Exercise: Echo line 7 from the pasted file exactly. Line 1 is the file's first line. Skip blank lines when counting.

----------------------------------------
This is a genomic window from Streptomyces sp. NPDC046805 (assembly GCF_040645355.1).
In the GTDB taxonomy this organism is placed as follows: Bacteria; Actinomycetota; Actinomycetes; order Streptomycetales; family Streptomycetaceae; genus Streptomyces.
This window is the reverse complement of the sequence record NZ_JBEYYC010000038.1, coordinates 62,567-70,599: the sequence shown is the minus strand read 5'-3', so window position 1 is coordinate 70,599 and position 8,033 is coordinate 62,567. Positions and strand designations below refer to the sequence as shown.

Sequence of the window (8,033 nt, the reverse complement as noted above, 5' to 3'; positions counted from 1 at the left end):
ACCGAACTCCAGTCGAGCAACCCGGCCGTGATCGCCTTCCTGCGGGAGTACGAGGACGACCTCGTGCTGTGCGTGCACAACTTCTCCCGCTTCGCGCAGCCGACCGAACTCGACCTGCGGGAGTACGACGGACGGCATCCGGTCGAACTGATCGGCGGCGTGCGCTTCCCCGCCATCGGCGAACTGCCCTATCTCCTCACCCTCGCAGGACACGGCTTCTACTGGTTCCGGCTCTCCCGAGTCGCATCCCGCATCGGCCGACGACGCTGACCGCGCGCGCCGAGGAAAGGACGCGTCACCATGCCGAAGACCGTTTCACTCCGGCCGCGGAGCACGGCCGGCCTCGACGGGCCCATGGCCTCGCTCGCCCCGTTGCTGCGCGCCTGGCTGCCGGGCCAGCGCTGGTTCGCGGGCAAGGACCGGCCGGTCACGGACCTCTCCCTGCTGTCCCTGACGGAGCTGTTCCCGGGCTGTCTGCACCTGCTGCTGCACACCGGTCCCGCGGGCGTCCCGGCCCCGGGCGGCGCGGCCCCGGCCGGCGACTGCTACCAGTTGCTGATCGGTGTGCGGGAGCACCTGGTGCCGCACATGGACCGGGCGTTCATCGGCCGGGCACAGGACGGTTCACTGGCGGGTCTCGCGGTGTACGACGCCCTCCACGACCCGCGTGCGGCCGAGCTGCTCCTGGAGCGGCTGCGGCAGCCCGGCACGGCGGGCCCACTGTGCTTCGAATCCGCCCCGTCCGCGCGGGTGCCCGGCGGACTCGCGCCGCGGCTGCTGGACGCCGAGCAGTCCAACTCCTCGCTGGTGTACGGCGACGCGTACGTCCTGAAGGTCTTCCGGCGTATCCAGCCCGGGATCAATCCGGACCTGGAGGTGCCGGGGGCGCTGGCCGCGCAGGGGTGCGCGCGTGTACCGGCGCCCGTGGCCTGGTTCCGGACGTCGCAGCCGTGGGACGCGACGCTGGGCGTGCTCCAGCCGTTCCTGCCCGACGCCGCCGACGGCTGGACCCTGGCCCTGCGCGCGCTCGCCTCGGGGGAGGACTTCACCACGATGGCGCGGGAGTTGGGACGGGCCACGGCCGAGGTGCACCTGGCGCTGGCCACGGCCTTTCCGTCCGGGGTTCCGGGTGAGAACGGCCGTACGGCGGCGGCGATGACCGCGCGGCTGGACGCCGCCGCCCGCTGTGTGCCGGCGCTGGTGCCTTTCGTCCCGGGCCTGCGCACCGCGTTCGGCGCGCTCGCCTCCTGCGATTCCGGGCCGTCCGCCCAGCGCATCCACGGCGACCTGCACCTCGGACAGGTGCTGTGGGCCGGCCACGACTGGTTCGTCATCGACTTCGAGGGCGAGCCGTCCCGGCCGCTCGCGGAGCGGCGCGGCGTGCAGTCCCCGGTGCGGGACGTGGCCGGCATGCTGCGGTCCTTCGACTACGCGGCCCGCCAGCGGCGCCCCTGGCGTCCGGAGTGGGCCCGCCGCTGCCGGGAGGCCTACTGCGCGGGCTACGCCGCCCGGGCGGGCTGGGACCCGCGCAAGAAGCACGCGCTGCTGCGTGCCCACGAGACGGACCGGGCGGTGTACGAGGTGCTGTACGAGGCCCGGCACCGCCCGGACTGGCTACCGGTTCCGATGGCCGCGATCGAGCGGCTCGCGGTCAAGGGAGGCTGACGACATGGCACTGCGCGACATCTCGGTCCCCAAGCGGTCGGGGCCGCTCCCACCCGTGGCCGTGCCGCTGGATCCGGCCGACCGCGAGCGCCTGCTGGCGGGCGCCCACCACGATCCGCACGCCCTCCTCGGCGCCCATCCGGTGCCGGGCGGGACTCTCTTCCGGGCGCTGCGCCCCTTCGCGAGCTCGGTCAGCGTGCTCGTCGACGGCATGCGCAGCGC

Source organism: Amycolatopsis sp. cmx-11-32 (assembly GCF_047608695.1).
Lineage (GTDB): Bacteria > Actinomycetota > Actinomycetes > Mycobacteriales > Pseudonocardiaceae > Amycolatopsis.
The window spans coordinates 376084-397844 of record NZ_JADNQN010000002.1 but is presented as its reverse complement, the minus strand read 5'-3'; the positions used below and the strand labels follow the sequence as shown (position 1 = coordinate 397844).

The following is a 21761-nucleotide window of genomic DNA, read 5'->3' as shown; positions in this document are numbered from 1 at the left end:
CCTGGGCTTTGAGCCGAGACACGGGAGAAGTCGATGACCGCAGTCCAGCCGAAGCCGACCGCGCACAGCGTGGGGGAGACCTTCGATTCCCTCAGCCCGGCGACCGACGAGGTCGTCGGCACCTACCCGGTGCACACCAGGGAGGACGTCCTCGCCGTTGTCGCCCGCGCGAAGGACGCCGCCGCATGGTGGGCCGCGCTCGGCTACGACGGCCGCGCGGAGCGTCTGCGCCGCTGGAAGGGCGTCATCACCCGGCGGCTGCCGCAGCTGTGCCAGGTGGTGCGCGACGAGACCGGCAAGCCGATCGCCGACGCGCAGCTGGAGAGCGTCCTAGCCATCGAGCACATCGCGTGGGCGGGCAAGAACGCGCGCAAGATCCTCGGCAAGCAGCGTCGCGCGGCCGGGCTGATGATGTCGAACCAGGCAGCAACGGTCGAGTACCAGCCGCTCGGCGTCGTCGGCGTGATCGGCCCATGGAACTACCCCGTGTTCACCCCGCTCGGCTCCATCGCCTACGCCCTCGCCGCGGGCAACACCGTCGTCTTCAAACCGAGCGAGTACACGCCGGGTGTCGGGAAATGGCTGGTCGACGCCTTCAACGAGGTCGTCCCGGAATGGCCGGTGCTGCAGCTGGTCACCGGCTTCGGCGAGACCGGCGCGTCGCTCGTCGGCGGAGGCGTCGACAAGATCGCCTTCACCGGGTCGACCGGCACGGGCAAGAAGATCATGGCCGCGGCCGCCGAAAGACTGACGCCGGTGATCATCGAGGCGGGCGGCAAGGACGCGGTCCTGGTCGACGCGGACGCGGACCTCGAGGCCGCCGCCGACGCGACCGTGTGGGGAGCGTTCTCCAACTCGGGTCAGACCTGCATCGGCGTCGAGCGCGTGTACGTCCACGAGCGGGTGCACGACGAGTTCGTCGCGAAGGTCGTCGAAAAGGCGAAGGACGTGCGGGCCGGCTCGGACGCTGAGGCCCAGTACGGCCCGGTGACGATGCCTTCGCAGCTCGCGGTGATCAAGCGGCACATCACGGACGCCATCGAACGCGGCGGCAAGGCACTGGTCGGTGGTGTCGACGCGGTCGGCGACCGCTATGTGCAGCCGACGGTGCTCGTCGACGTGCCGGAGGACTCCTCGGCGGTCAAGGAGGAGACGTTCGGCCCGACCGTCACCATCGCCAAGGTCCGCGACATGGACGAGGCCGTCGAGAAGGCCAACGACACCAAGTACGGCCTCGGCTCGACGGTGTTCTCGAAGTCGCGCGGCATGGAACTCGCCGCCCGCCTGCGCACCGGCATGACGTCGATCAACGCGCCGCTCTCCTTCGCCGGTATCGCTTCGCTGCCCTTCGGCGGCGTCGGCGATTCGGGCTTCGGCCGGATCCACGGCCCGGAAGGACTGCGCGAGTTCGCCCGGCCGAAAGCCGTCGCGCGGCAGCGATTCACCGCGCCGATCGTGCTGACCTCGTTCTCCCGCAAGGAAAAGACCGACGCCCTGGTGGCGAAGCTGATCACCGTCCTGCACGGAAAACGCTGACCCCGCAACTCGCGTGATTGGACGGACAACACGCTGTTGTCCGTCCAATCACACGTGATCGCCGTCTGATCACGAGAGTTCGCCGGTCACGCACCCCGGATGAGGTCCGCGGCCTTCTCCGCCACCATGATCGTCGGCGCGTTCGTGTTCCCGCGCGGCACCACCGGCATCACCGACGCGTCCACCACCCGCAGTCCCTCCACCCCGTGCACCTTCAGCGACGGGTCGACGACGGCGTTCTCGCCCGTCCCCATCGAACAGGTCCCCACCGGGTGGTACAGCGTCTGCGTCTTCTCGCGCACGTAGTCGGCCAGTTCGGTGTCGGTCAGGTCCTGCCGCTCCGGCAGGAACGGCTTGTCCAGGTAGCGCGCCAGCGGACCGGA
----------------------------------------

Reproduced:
Lineage (GTDB): Bacteria > Actinomycetota > Actinomycetes > Mycobacteriales > Pseudonocardiaceae > Amycolatopsis.